Dipo within rights to urge boycott of media outlets?

You have to wonder at the power of reasoning of the country’s top lawyers and media owners, or the standard of reporting of our journalists.

Here you have the Media Group not only taking great umbrage at Cabinet Secretary Dipo Alam for asking the government administration that he arguably administers not to place advertisements in the media Group and others that have been unkind to them.

It seems excessively thin skinned, heavy handed and vindictive but Unspun would argue that it is totally in Dipo’s  right to do so. The Media Group, after all, is first and foremost a private business entity, in the spirit of the saying that all newspapers are public utilities in private hands.

Cabinet Secretary Dipo Alam has accused media organizations of spreading hatred towards the government and called religious critics of the government "scavengers." Religious leaders have joined calls for him to drop the issue. (Antara Photo)


As a business, the Media Group gets the freedom to decide what’s good for their business. If they decide that critical and impartial journalism is good for business in the long run, then they have to face the fact that they would ruffle some feathers but that they would come round to accepting its social role and begin advertising in their publications with time. That would work if the Media Group has the strength in its conviction that good journalism will prevail as a business model at the end of the day and that they have what it takes to keep the group financially viable while the market decides.

If they don’t have what it takes then they should consider folding in and toadying to the Government. That would be a more honest course of action rather than shrilly and righteously reporting Dipo to the police.

O.C. Kaligis, the Media Group lawyers says that Dipo has violated the Press Law and the Public Information Transparency Law. Fir enough an accusation, but which provisions of the Press Law and the Public Transparency Law? And what is the basis of Kaligis’s reason to “think that Dipo has violated principles of press freedom”?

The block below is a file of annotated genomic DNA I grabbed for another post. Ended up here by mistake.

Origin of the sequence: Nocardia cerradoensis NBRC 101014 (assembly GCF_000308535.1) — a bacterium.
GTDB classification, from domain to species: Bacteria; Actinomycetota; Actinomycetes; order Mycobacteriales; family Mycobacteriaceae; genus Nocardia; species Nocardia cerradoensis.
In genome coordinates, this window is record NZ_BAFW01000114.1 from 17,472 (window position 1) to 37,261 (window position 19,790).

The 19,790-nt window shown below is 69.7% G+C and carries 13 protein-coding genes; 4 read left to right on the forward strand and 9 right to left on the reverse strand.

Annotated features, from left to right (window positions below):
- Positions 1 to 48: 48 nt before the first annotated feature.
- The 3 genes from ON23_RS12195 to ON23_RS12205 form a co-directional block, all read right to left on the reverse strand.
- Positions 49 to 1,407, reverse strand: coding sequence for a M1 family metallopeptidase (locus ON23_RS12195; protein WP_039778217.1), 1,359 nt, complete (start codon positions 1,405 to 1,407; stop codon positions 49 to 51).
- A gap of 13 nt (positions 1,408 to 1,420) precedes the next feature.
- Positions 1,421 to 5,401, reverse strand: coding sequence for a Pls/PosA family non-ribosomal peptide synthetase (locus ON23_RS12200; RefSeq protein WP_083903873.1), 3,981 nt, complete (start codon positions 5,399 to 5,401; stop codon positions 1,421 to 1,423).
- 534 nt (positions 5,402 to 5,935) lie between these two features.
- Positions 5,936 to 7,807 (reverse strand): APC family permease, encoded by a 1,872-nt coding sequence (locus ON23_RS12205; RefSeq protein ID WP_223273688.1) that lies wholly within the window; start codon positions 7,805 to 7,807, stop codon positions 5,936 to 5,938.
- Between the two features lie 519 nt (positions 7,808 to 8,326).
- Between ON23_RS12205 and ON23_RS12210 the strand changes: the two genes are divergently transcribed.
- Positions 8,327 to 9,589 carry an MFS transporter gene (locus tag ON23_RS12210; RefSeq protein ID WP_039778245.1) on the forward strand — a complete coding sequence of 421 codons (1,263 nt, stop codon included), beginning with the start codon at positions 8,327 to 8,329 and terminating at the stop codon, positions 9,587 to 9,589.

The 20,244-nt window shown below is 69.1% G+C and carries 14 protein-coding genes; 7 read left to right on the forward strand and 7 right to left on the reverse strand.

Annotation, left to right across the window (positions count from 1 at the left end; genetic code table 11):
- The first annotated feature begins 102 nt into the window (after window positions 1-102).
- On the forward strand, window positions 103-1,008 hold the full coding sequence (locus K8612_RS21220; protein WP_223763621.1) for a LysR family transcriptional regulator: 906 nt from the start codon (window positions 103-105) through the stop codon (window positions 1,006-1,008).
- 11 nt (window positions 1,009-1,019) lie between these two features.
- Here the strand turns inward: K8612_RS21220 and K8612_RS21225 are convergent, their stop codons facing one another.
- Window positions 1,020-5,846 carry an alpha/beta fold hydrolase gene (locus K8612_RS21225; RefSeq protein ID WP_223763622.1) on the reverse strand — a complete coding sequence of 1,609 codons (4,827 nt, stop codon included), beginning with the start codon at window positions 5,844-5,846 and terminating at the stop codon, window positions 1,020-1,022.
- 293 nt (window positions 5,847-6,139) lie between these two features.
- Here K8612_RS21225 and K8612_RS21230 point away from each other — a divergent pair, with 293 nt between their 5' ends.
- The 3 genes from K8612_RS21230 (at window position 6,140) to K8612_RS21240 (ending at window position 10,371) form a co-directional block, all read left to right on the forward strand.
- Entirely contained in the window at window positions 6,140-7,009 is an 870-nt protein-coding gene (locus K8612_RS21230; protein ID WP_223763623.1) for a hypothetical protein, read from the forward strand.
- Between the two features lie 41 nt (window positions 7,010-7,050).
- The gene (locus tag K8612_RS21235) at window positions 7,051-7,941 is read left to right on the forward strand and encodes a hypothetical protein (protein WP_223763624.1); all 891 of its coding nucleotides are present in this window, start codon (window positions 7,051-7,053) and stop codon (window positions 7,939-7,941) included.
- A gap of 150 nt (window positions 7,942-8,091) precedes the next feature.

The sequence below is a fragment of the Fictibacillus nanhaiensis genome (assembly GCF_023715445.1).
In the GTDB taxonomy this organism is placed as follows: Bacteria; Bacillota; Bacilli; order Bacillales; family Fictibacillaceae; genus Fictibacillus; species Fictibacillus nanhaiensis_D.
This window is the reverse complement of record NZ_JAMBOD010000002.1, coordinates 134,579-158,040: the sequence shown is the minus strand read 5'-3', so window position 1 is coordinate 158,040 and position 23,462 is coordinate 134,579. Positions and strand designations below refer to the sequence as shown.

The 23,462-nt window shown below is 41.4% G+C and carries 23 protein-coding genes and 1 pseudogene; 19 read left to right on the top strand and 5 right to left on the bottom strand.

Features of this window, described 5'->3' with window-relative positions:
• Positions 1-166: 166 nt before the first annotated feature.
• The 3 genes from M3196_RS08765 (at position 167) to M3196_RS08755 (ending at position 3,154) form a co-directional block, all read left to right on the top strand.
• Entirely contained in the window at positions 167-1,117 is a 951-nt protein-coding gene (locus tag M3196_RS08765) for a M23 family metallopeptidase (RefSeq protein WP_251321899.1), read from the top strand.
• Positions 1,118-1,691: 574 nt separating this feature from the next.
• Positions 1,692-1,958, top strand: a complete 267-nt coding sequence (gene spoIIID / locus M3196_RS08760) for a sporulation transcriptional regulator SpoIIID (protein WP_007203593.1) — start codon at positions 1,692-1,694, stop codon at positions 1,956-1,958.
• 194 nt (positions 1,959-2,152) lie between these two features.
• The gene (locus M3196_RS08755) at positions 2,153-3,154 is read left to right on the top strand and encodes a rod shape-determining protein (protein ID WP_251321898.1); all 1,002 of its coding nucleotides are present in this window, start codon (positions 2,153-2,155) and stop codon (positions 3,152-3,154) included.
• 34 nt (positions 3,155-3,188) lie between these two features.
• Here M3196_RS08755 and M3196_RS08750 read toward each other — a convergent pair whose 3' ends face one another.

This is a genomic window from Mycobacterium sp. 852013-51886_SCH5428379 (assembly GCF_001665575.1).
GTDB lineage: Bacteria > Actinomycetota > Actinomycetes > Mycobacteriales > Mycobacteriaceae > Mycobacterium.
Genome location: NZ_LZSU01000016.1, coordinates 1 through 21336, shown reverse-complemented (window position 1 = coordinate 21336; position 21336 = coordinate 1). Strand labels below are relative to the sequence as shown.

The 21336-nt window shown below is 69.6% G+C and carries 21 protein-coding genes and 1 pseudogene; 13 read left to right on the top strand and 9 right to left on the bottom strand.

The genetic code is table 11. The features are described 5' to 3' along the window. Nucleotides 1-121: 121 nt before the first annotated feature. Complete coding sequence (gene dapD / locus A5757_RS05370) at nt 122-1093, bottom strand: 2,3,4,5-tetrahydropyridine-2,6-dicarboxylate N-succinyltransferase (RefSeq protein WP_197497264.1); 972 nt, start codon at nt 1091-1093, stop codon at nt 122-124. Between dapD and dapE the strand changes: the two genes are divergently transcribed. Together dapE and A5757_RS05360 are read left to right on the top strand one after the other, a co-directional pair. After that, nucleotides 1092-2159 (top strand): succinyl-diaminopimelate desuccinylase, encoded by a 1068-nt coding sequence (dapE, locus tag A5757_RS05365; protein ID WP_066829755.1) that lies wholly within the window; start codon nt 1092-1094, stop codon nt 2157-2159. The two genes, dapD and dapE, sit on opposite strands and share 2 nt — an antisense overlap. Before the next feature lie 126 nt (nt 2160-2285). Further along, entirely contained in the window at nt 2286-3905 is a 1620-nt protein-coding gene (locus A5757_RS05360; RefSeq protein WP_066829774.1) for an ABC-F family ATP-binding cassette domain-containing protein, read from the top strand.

This is where the line blurs. Can Kaligis, a renown lawyer, be so vague and churlish. Or did the Press – in this case Antara and picked up by The Jakara Globe (below) – get the reporting wrong? It is inconceivable a competent reporter would write the story without asking the Kaligis to substantiate is allegations. It is also inconceivable that any competent editor would let that story run without ordering the reporter to ask these questions and include them in the story.

Yet we have a story quoting one of the country’s leading layers reporting the Cabinet Secretary to the police on seemingly unsubstantiated  and frivolous accusations. Where does the truth lie?


Media Group Reports Dipo Alam to Police

Media Group, which owns Metro TV and Media Indonesia, has reported Cabinet Secretary Dipo Alam to the police over his recent call for a boycott of the two media outlets.

Metro TV director Tomi Suryopratomo, deputy director Sugeng Suprawoto and Media Indonesia daily’s news division chief Gaudensius Suhardi reported the case to the police on Saturday, flanked by lawyer OC Kaligis.

Kaligis said Dipo had violated the Press Law and the Public Information Transparency Law.

“We think Dipo has violated principles of press freedom,” Kaligis said, adding Dipo had been given three days to respond to their demand for an apology.

Read More here

3 thoughts on “Dipo within rights to urge boycott of media outlets?

Add yours

  1. Slightly off topic.

    If private persons or companies feel offended by some critical article in a newspaper or satirical item in a TV program, they can cancel their subscription or stop advertising. But I think in a democracy, where an independent free press is/should be an integral part of the system, regardless of the law persons in public offices or members of government commit a serious political crime if they selectively cut off the ‘culprits’ from information or advertisements just because they don’t like the message or the contents.


  2. Colson: And the press should expose members in public offices if they had committed crimes. The point here is that Dipo’s not engaged in direct suppression of the freedom of expression and information.

    You can argue that withdrawing advertisements is a form of suppression, and it is. But that is nothing new and a truly independent newspaper should never depend as its mainstay advertisement revenue from the government. I doubt if the bulk of the Media Group’s advertising revenue is from the government so this ma be case of greed more than fighting for the noble cause of press freedom.


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